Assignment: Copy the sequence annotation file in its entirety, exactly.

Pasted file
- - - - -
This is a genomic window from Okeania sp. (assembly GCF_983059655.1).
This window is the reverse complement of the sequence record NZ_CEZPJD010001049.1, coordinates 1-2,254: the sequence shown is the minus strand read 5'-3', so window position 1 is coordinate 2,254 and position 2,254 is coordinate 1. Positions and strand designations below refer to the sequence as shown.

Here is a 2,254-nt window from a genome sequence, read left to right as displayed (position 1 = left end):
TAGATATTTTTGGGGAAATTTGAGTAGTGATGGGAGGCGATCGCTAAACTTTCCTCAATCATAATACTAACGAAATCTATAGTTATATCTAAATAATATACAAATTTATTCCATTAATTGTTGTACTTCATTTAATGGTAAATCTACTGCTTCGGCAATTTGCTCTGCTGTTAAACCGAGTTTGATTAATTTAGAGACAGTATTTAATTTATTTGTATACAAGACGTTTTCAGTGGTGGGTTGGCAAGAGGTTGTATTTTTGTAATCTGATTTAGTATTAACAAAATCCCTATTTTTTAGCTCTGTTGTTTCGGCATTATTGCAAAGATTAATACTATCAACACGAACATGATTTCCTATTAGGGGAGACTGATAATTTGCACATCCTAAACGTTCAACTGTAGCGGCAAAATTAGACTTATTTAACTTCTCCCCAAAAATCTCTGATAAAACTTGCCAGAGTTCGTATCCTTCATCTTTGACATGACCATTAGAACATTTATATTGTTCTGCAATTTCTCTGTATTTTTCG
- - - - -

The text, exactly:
This is a genomic window from Okeania sp. (assembly GCF_983059655.1).
This window is the reverse complement of the sequence record NZ_CEZPJD010001049.1, coordinates 1-2,254: the sequence shown is the minus strand read 5'-3', so window position 1 is coordinate 2,254 and position 2,254 is coordinate 1. Positions and strand designations below refer to the sequence as shown.

Here is a 2,254-nt window from a genome sequence, read left to right as displayed (position 1 = left end):
TAGATATTTTTGGGGAAATTTGAGTAGTGATGGGAGGCGATCGCTAAACTTTCCTCAATCATAATACTAACGAAATCTATAGTTATATCTAAATAATATACAAATTTATTCCATTAATTGTTGTACTTCATTTAATGGTAAATCTACTGCTTCGGCAATTTGCTCTGCTGTTAAACCGAGTTTGATTAATTTAGAGACAGTATTTAATTTATTTGTATACAAGACGTTTTCAGTGGTGGGTTGGCAAGAGGTTGTATTTTTGTAATCTGATTTAGTATTAACAAAATCCCTATTTTTTAGCTCTGTTGTTTCGGCATTATTGCAAAGATTAATACTATCAACACGAACATGATTTCCTATTAGGGGAGACTGATAATTTGCACATCCTAAACGTTCAACTGTAGCGGCAAAATTAGACTTATTTAACTTCTCCCCAAAAATCTCTGATAAAACTTGCCAGAGTTCGTATCCTTCATCTTTGACATGACCATTAGAACATTTATATTGTTCTGCAATTTCTCTGTATTTTTCG